probably on account of its small proportions and its dulness[sic].
i.e. though it is not so small, after all.
etc.: i.e. families, tenants of the poet.
the market town of the neighborhood. dimittere:
probably to the meetings of the pagani for civil or religious
purposes. Each pagus or territorial division formed a commune
with corporate privileges and common religious rites.
let us try, i.e. in a kind of wager, to decide which
of us does his duty best in his domain, Horace in self-improvement,
or the steward in husbandry.
i.e. the farm.
etc.: a confusion of the poet's own weakness, opposed to the tu
in v. 14. At the same time Horace justifies himself as consistent
in his desire for a quiet life in the country; cf. v. 16.
i.e. though I am detained in the city, yet my heart is there
in the country. Lamiae:
possessive genitive. pietas:
the fraternal affection which causes Lamia to mourn for his brother.
i.e. his trouble or sorrow. moratur:
on account of Horace's duty to console him. The person referred to
is the same friend of the poet, L. Ælius Lamia, mentioned in Od.
I.26 and addressed in III.17.
of external mourning. dolentis:
of inward sorrow. Cf. Cic. ad Att. XII.28 maerorem minui,
dolorem nec potui nec si possem vellem.
animusque, my mind and heart, thoughts and desires.
longs; cf. Od. III.9.24. spatiis,
the open field, properly the race course, shut off by the
barriers (claustra) in front of the carceres,
or stalls in which the horses were confined till the word was given.
which bar, by a change of point of view governing spatiis,
instead of that which is really barred.
finds fault with; properly, assigns as the cause.
etc.: i.e. you also are discontented, and with less consistency
than I, for you were equally unsatisfied in the city.
a man of all work, in the city house.
you looked upon it as such a boon that you hardly dared express the
et balnea: delights of the city.
etc.: but I am consistent with myself.
eadem, etc.: i.e. while I should be glad to
be always in the country, you are dissatisfied as soon as you get
there; and the cause of this difference is that we have different
views of the pleasures of life. You have no care for rural beauties,
but prize only the pleasures of appetite.
et tus: which of course cannot be grown in Italy, but
only in tropical climates.
meretrix, etc.: i.e. you complain that you have
no relaxation, though your labor is of the hardest.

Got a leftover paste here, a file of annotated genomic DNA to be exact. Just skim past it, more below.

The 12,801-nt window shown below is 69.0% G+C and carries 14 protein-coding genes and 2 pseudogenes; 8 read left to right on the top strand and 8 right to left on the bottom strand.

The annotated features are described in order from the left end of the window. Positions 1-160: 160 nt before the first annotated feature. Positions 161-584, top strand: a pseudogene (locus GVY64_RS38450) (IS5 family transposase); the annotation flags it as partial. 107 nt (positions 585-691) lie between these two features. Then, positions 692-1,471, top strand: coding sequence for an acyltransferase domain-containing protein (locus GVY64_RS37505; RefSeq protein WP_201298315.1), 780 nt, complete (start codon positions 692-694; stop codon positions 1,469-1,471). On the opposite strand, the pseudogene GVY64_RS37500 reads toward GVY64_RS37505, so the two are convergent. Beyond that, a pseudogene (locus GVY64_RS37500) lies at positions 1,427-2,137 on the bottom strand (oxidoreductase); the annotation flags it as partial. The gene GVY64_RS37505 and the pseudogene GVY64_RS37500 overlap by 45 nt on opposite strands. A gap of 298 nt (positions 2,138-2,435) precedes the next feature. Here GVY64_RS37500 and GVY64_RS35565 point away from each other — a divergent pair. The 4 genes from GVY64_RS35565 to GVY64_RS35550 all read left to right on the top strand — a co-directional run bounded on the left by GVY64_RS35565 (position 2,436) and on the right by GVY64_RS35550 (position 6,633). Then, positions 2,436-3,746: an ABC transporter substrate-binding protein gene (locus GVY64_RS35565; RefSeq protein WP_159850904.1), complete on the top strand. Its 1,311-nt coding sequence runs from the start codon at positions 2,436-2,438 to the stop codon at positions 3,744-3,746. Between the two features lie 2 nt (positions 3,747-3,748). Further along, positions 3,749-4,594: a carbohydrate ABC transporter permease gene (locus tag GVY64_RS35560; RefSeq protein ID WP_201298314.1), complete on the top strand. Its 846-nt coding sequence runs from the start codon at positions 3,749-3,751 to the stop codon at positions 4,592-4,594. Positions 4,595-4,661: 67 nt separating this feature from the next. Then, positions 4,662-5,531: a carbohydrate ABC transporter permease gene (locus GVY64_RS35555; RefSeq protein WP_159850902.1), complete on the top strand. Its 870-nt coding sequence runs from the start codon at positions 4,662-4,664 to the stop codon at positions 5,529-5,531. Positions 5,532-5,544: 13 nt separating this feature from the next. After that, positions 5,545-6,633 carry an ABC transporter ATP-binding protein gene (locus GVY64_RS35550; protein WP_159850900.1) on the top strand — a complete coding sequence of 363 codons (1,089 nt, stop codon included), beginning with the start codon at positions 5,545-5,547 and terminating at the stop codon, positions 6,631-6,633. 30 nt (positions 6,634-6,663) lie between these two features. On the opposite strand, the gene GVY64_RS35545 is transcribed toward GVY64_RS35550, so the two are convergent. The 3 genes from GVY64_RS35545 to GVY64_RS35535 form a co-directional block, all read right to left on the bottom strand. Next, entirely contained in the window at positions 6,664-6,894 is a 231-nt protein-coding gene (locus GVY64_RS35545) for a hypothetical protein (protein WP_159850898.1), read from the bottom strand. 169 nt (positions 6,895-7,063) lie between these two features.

you contend with, implying the difficulty of the task.
tacta, etc.: and so requiring more labor on account of
previous neglect. bovem,
etc.: i.e. and have the cattle to care for besides.
anciently used for fodder. Cf. Virg. Ecl. IX.61.
age, etc.: i.e. now look more deeply to see
precisely why we differ.
tenues, etc.: i.e. the fact is I am getting
old, and the pleasures I once enjoyed I care for no more. tenues,
fine-spun, as opposed to the coarse cloth that satisfies
him now. He was sufficiently handsome then to justify personal adornment.
with empty hands, by his own personal charms.
not usually thus pleased.
de luce: cf. Od. I.1.20.
brevis: i.e. without many courses.
lusisse pudet: i.e. he is not ashamed of these
indulgences, because they were suited to his age.
there, in the country, where you are.
obliquo: of the
glance of envy, which was anciently supposed to have a magic influence,
to the injury of the object.
alluding to slander, under the figure of the serpent's tooth.
etc.: i.e. instead of envy, I only excite a smile at my efforts
servis, etc.: here Horace returns to the tastes of his
steward, and so closes with the theme of discontent and an exhortation
against it. diaria,
the measured rations, instead of the unlimited food of the
country; cf. v. 42.
etc.: which, to the steward of the farm, would be free, not measured
out like the city rations.
shrewd, knowing well which was the better condition.
. .bos, etc., so the lazy ox desires, etc.
scit, etc.: but let each, I should say, etc.;
alluding to the common proverb, Quam quisque norit artem in hac
se exerceat (Cic. Tusc. I.18.41. For the Greek, see
Aristoph. Wasps, 1431), which he here applies to the ox and
the horse, and through them to the country and city slave, particularly